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Publisher's Summary

A bitter divorce is only the beginning. First the father hires thugs to kidnap his son. Then the mother hires Spenser to get the boy back. But as soon as Spenser senses the lay of the land, he decides to do some kidnapping of his own.

With a contract out on his life, he heads for the Maine woods, determined to give a puny 15 year old a crash course in survival and to beat his dangerous opponents at their own brutal game.

©1992 Robert B Parker; (P)2009 Random House

What members say

Average Customer Ratings

Overall

  • 4.3 out of 5.0
  • 5 Stars
    99
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    56
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    7
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Performance

  • 4.4 out of 5.0
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    81
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    40
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    11
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    4
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    2

Story

  • 4.4 out of 5.0
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    82
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  • Overall

Probably the best Spenser book

Spenser is hired by Patty Giacomin to find and retrieve her son, Paul, who has been abducted by her ex-husband. Spenser soon realizes that 15-year-old Paul is being used as a weapon in a fierce and unrelenting battle between the Giacomins, neither of whom actually care much about him. Spenser decides to take care of the boy himself, and to attempt to teach him to become autonomous. This creates a certain amount of tension between Spenser and Susan, and a certain amount of danger for Spenser, who discovers that Mel Giacomin has mob connections.

Most of book contains two story lines: Spenser's efforts to find a way to get Paul out of the battle between his parents, and his teaching of Paul to become an independent person at a very young age.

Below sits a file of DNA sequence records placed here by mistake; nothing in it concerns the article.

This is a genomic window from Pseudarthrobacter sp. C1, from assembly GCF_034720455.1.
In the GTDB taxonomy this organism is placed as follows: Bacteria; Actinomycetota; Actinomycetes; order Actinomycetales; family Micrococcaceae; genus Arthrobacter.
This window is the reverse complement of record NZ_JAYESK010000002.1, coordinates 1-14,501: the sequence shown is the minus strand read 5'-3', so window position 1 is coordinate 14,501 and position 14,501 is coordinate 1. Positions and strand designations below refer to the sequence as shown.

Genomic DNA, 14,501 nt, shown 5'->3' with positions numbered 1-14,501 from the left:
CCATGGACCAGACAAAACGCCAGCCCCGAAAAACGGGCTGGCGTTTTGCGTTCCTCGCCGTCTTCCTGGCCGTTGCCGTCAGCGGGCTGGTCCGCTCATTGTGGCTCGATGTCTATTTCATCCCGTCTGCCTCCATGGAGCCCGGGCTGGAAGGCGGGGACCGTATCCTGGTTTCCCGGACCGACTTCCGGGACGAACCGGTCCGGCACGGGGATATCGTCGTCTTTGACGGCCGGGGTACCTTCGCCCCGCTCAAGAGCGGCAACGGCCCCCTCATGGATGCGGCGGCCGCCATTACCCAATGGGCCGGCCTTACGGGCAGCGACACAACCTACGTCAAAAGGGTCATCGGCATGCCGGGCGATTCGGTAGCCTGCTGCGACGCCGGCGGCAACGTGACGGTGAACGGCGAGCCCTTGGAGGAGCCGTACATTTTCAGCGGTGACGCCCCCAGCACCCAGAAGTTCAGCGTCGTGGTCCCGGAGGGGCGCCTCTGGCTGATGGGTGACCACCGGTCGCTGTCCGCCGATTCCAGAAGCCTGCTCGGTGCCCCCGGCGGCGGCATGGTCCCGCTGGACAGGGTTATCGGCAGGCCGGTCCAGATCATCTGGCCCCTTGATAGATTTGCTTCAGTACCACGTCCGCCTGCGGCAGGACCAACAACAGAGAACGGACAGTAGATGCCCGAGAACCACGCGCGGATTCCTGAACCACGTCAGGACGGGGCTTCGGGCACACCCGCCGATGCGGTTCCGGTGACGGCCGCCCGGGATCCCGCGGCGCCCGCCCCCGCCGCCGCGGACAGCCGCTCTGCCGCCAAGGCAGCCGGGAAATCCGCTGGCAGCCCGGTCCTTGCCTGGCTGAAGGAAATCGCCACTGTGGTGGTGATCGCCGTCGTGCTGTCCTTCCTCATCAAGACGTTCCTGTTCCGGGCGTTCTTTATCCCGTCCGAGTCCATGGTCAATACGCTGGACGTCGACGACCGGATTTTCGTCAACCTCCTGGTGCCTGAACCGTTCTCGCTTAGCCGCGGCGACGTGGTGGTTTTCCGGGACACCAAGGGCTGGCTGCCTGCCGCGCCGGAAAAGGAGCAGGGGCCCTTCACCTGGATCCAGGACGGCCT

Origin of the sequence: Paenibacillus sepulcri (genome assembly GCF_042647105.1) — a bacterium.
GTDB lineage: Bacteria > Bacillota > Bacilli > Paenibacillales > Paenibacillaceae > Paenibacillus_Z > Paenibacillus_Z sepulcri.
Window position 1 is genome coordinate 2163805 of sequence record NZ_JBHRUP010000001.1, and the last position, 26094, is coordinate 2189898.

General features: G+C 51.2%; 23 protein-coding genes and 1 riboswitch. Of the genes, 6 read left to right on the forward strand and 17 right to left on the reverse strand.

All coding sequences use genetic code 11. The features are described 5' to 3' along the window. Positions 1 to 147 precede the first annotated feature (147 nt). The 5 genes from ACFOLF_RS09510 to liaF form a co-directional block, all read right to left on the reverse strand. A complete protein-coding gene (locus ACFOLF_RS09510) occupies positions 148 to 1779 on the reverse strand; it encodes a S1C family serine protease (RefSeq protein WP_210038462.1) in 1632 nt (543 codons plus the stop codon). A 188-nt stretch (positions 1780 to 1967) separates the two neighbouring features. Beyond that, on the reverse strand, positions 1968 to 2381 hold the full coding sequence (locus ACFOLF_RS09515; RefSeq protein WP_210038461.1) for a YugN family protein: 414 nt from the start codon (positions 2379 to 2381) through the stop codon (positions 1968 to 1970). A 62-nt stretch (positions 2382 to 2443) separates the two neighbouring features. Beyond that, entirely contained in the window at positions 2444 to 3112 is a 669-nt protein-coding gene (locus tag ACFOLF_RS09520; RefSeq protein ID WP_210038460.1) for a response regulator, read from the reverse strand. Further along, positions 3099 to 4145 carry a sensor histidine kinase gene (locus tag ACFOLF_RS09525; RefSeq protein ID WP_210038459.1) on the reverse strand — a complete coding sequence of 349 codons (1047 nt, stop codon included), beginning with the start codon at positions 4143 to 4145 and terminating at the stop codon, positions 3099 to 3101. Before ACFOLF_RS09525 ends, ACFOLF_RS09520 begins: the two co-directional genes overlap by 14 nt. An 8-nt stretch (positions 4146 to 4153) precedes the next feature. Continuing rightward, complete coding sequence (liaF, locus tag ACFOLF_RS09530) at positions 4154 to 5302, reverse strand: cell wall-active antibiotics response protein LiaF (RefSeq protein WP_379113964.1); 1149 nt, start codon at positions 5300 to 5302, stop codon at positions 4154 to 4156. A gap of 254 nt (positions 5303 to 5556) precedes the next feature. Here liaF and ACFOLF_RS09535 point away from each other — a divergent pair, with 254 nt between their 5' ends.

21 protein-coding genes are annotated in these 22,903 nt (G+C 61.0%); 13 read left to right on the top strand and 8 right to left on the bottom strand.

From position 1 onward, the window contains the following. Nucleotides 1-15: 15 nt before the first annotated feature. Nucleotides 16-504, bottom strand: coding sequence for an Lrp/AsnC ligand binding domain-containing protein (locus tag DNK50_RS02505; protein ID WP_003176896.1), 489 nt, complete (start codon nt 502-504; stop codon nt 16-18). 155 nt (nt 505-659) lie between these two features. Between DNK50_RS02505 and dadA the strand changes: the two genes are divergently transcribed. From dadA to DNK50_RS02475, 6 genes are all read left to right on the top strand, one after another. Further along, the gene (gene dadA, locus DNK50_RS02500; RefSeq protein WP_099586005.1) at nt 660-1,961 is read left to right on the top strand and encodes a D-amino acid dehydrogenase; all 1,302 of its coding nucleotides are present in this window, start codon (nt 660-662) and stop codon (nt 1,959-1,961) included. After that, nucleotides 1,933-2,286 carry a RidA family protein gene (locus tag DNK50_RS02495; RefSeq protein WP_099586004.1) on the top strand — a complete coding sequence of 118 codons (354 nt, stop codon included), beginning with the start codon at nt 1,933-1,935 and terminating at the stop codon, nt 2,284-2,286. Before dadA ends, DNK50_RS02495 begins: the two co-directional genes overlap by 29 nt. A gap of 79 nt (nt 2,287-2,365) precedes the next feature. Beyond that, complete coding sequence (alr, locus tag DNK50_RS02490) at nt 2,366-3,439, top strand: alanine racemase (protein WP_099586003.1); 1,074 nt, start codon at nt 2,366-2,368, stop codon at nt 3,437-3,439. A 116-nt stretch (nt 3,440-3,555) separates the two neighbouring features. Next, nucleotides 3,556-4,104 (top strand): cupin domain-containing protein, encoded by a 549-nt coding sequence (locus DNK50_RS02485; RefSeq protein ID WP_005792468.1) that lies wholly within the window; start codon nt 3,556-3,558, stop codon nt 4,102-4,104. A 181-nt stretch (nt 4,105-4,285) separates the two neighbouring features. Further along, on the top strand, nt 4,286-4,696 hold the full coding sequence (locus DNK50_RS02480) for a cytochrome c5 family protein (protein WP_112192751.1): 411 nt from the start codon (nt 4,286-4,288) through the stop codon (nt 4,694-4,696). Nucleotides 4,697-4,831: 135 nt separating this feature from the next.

In my opinion, the best part of the story is the work of Spenser to teach young Paul how to deal with the disasters of his family life and prevent them from consuming him.

If you like Spenser, you should find this book very enjoyable; swiftly paced, well-written, and full of telling and enjoyable details.

5 of 5 people found this review helpful

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One of the Best

Spencer is his typical wisecracking, head cracking self in this one. Unlike his usual cases in this one Spencer takes on a neglected child. The time and interaction between the two of them are what the kid needs most after a lifetime of being ignored by both parents. Thankfully the amount of time devoted to Susan Silverman in this book is limited. The over the top affection everyone feels for her for no apparent reason; particularly Spencer, gets tiring. Hawk appears in his similarly one dimensional role that seems to be perfect for the genre; he's the perfect weapon. the climatic showdown scene in which he does what Spencer can't; do what has to be done is prototypical Hawk. If you like Spencer this is one of the best choices

3 of 3 people found this review helpful

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  • bebe
  • South Carolina
  • 04-19-10

a very good Spencer novel